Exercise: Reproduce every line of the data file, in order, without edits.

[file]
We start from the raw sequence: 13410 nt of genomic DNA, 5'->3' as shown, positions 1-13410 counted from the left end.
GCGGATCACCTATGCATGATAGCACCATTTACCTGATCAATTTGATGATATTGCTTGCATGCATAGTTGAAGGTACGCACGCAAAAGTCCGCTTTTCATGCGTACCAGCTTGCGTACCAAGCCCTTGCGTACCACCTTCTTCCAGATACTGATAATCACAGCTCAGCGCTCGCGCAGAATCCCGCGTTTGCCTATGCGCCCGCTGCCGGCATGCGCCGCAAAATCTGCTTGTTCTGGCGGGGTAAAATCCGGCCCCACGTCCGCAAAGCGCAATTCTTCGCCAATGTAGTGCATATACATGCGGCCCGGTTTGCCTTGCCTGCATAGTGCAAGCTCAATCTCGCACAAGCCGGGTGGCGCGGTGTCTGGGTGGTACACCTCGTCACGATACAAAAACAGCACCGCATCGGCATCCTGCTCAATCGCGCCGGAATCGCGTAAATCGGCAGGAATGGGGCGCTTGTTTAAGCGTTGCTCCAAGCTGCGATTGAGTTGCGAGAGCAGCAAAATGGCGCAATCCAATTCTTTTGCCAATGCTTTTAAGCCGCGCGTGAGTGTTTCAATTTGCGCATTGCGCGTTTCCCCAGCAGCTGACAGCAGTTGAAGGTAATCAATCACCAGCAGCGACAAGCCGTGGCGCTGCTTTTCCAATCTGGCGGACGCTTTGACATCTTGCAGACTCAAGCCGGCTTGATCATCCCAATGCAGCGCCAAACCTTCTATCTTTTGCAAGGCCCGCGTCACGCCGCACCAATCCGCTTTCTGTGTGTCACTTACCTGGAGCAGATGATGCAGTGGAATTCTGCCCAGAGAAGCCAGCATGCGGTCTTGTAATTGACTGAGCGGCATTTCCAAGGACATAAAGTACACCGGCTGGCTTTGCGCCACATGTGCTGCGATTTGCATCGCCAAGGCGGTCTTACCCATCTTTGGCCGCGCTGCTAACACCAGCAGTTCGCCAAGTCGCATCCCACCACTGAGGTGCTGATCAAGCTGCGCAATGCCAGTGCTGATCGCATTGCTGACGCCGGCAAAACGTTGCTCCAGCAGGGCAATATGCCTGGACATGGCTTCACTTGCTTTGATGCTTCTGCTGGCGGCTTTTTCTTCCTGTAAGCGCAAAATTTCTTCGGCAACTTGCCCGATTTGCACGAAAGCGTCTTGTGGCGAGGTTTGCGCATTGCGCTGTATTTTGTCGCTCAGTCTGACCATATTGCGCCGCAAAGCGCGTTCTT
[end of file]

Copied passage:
We start from the raw sequence: 13410 nt of genomic DNA, 5'->3' as shown, positions 1-13410 counted from the left end.
GCGGATCACCTATGCATGATAGCACCATTTACCTGATCAATTTGATGATATTGCTTGCATGCATAGTTGAAGGTACGCACGCAAAAGTCCGCTTTTCATGCGTACCAGCTTGCGTACCAAGCCCTTGCGTACCACCTTCTTCCAGATACTGATAATCACAGCTCAGCGCTCGCGCAGAATCCCGCGTTTGCCTATGCGCCCGCTGCCGGCATGCGCCGCAAAATCTGCTTGTTCTGGCGGGGTAAAATCCGGCCCCACGTCCGCAAAGCGCAATTCTTCGCCAATGTAGTGCATATACATGCGGCCCGGTTTGCCTTGCCTGCATAGTGCAAGCTCAATCTCGCACAAGCCGGGTGGCGCGGTGTCTGGGTGGTACACCTCGTCACGATACAAAAACAGCACCGCATCGGCATCCTGCTCAATCGCGCCGGAATCGCGTAAATCGGCAGGAATGGGGCGCTTGTTTAAGCGTTGCTCCAAGCTGCGATTGAGTTGCGAGAGCAGCAAAATGGCGCAATCCAATTCTTTTGCCAATGCTTTTAAGCCGCGCGTGAGTGTTTCAATTTGCGCATTGCGCGTTTCCCCAGCAGCTGACAGCAGTTGAAGGTAATCAATCACCAGCAGCGACAAGCCGTGGCGCTGCTTTTCCAATCTGGCGGACGCTTTGACATCTTGCAGACTCAAGCCGGCTTGATCATCCCAATGCAGCGCCAAACCTTCTATCTTTTGCAAGGCCCGCGTCACGCCGCACCAATCCGCTTTCTGTGTGTCACTTACCTGGAGCAGATGATGCAGTGGAATTCTGCCCAGAGAAGCCAGCATGCGGTCTTGTAATTGACTGAGCGGCATTTCCAAGGACATAAAGTACACCGGCTGGCTTTGCGCCACATGTGCTGCGATTTGCATCGCCAAGGCGGTCTTACCCATCTTTGGCCGCGCTGCTAACACCAGCAGTTCGCCAAGTCGCATCCCACCACTGAGGTGCTGATCAAGCTGCGCAATGCCAGTGCTGATCGCATTGCTGACGCCGGCAAAACGTTGCTCCAGCAGGGCAATATGCCTGGACATGGCTTCACTTGCTTTGATGCTTCTGCTGGCGGCTTTTTCTTCCTGTAAGCGCAAAATTTCTTCGGCAACTTGCCCGATTTGCACGAAAGCGTCTTGTGGCGAGGTTTGCGCATTGCGCTGTATTTTGTCGCTCAGTCTGACCATATTGCGCCGCAAAGCGCGTTCTT